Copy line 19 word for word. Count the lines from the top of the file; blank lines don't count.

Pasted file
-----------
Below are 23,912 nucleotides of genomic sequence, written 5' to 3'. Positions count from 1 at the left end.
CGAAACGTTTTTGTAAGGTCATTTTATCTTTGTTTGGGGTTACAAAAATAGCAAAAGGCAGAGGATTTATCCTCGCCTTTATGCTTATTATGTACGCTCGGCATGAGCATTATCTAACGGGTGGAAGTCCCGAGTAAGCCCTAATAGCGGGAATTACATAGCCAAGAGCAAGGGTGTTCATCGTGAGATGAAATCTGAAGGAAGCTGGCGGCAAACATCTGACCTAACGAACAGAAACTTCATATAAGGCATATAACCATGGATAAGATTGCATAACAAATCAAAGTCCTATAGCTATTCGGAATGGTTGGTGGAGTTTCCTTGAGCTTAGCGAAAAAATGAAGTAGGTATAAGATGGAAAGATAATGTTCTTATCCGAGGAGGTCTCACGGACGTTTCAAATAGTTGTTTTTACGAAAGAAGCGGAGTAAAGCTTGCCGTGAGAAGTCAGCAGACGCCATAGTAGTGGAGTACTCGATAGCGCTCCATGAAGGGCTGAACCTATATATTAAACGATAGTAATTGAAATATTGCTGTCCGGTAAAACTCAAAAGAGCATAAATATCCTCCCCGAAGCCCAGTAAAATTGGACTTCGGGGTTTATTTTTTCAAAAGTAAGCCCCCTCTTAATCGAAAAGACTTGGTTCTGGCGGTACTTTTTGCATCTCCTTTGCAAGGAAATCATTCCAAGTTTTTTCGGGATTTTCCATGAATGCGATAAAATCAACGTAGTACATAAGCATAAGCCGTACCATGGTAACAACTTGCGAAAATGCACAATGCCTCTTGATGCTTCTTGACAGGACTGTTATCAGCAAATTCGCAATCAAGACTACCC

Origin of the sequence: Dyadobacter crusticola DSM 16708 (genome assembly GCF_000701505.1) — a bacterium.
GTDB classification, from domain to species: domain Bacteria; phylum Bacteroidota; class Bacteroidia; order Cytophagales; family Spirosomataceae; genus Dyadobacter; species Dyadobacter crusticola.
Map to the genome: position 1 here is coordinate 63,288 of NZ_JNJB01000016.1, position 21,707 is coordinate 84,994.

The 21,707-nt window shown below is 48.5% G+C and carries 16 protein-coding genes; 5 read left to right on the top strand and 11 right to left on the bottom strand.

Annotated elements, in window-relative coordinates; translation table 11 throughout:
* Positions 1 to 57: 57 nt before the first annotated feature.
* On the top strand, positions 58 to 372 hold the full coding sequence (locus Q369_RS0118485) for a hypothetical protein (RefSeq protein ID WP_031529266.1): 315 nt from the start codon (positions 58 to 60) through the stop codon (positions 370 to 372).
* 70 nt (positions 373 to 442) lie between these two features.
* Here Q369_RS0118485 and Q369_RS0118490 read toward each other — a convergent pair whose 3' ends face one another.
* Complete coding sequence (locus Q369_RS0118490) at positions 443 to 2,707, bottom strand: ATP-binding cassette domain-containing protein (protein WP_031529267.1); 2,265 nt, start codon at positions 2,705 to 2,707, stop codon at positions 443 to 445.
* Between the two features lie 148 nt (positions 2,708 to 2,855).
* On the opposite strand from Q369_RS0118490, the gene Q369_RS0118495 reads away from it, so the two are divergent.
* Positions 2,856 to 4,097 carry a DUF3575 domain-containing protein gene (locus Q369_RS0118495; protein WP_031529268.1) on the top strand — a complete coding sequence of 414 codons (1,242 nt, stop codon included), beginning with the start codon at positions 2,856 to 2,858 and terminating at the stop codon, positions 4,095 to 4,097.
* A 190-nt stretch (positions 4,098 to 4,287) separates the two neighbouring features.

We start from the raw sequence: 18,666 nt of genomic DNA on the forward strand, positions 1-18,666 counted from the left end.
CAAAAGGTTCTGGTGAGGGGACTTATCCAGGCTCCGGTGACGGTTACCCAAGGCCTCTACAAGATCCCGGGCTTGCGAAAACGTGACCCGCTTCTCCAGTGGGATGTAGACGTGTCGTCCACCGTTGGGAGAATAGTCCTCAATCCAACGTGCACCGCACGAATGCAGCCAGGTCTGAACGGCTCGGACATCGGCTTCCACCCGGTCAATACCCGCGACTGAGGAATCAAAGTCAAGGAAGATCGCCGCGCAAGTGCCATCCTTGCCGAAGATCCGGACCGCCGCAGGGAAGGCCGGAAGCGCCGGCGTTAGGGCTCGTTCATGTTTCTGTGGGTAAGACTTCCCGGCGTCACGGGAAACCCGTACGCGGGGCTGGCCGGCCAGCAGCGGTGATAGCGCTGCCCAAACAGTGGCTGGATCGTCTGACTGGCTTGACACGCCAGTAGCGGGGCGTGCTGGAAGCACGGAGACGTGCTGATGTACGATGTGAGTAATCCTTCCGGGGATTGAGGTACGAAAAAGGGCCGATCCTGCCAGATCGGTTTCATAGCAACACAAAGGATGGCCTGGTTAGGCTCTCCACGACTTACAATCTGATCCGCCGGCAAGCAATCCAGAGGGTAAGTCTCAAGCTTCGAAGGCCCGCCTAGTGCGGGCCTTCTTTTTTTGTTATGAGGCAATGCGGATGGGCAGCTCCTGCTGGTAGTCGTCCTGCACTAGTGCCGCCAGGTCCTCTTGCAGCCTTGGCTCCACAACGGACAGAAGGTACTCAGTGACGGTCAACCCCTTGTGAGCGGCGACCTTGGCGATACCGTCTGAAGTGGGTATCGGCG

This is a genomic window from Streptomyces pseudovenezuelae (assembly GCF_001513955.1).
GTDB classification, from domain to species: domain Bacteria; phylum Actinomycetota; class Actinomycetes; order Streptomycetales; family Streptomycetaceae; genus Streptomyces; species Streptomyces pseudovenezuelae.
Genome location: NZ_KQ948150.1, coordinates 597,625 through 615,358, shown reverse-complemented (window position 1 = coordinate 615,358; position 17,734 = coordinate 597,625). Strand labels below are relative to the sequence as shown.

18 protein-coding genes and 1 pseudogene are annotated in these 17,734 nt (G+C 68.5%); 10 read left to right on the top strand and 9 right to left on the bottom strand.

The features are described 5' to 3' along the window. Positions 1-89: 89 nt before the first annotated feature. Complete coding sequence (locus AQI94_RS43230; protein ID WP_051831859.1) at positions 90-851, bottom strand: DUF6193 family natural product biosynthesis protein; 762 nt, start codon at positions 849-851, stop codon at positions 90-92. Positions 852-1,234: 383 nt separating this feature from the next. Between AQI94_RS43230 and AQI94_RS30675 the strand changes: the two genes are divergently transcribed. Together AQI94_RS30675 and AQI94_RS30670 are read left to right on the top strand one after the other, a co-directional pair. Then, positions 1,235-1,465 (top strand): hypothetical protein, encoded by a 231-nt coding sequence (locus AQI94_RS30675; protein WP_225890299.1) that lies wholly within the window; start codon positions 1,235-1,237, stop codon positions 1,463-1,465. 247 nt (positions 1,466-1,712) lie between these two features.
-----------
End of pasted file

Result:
This is a genomic window from Streptomyces pseudovenezuelae (assembly GCF_001513955.1).